On top of that, while complaining about how hard done-by he thinks Alonso was, he does a disservice to his other driver. Montezemolo overlooked the brilliant, opportunistic pass Felipe Massa put on Adrian Sutil while the Force India driver was preoccupied with a backmarker.

That is part and parcel of racing. The president of a company who are rightly proud of their tradition of motor sport should not need that explaining to him.

Ferrari, new teams and three car teams

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117 comments on If Montezemolo is that offended by ‘slow’ cars, why didn’t he complain in 2006?

  1. sw6569 (@sw6569) said on 17th June 2010, 18:13

    simple, Ferrari were winning back then!

  2. James said on 17th June 2010, 18:17

    What gets me is that Luca di Montezemolo is very keen to provide engines to the new US “Viper” Team next year. Does he expect this team to be quick out of the blocks just because of his engines? Or perhaps Nicolas Todt will try and strike a deal with Ferrari should his bid with the GP2 team ART be succesful.

    The new teams are not doing all that bad, as Keith has shown with very solid figures on this website. Their rate of development has been very impressive. They’ve all managed to find a lot of lap time in the space of 8 races. Perhaps with in season testing they’ll be closer still, theoretically anyway. Luca di Montezemolo should be praising the new teams for their development rate, for participating when they’ve no realistic chance of scoring points and most importantly making sure our F1 grid is full and diverse.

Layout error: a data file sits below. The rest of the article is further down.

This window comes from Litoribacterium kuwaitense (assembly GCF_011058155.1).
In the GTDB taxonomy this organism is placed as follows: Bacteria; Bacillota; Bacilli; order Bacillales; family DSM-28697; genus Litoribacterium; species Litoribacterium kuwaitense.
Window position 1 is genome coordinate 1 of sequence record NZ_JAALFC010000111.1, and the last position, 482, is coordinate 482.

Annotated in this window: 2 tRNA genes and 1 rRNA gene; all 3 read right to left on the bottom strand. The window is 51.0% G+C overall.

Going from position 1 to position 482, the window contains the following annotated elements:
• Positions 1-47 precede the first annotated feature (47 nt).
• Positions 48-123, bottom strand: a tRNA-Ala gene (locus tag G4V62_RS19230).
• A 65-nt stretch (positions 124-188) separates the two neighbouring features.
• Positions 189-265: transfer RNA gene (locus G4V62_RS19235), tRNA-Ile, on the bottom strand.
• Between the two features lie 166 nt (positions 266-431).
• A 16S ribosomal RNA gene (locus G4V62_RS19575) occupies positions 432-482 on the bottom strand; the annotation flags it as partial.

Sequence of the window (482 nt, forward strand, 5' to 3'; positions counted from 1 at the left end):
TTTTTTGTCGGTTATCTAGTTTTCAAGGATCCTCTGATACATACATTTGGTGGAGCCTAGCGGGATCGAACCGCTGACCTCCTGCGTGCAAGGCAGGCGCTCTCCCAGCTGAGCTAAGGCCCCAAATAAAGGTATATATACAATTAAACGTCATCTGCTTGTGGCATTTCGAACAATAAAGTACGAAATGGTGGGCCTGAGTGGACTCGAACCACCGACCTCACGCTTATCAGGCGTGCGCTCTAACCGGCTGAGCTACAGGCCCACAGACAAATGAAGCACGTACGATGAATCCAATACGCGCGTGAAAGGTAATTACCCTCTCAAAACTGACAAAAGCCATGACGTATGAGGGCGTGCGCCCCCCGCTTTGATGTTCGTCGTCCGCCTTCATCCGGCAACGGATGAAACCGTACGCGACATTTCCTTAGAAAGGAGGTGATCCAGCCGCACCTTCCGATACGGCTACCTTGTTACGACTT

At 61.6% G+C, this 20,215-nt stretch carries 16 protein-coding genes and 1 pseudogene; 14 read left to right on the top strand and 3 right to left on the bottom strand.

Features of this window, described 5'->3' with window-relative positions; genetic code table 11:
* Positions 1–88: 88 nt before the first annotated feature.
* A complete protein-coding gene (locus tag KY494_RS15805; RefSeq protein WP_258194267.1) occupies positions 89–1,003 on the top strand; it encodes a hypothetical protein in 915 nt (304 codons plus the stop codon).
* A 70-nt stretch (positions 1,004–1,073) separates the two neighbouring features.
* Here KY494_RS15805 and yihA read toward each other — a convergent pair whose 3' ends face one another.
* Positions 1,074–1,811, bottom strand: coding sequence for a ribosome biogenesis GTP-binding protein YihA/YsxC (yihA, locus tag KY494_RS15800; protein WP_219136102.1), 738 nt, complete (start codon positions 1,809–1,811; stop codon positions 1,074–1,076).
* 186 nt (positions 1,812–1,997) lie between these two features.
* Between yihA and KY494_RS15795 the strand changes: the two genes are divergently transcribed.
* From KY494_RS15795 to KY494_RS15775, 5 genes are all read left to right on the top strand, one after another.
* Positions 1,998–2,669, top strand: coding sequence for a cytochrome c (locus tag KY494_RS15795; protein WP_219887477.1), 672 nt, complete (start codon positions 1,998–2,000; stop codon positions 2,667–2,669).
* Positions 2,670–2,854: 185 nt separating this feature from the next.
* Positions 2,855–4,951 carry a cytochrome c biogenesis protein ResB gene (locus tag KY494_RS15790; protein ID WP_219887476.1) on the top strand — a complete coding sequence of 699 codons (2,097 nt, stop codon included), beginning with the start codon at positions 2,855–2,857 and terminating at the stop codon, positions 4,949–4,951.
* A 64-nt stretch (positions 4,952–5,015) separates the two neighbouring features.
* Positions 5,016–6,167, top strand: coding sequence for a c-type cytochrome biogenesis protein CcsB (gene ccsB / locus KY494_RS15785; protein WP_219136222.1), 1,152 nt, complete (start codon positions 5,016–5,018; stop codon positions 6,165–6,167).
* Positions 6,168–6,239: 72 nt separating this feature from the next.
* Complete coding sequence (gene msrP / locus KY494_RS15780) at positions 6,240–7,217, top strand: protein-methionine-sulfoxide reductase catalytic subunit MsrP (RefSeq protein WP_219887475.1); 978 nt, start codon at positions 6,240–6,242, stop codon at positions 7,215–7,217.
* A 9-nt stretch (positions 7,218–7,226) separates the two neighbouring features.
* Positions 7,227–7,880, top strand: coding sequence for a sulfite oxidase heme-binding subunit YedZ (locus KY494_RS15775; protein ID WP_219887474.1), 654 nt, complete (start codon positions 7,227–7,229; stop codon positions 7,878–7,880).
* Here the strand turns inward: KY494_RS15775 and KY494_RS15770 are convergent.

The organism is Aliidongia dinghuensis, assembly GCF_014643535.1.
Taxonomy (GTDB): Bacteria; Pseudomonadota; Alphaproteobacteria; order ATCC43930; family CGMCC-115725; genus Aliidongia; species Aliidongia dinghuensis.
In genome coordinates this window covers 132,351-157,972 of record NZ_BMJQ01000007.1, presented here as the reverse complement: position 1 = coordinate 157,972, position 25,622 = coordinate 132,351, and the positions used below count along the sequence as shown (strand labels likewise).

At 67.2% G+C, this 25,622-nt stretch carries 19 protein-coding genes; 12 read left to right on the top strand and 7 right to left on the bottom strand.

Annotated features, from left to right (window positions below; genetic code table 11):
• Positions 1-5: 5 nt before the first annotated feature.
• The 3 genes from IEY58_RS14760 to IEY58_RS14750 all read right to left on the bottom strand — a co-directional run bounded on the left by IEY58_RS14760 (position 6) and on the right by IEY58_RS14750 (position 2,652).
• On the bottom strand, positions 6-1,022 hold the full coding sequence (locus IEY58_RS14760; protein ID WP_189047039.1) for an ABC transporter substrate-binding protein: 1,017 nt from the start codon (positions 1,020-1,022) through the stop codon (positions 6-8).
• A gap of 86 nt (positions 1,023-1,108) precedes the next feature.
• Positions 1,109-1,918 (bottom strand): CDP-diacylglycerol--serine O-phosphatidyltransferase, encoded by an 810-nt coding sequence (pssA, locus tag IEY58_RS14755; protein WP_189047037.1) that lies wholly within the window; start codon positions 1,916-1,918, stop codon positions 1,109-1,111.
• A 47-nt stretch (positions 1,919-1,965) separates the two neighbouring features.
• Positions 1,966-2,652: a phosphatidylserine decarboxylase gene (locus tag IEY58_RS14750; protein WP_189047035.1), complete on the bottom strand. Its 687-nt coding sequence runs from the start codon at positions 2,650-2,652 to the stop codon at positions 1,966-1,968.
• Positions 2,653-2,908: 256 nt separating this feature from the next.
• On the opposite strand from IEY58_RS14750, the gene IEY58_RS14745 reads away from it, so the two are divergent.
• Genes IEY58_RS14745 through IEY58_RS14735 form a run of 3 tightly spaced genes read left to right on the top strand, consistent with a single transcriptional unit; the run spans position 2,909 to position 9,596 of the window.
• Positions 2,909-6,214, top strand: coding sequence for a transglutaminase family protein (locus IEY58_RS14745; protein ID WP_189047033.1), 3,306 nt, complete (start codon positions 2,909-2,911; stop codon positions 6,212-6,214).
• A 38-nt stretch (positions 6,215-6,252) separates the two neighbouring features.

At the end of the day, I dont think Luca di Montezemolo can use the new teams as an excuse for Alonso being passed by Lewis and Jenson. I reckon they would have caught Alonso anyway. The Mclaren at Montreal was the best car. I’m sure come Valencia Luca will stop spitting his dummy out, if Ferrari’s upgrade package is any good…

  3. Horacio said on 17th June 2010, 18:22

    Well, Montezemolo is wildly wrong also when he insists in that rubbish that Ferrari had pace to win the race in Canada.
    Keith has been spot-on showing how the new teams have been improving, but in any case put me in the group of fans who screams “eliminate the blue flags a.s.a.p.!”

  4. John M said on 17th June 2010, 18:22

    No one likes a bully. Can it Luca.

  5. Kevin said on 17th June 2010, 18:26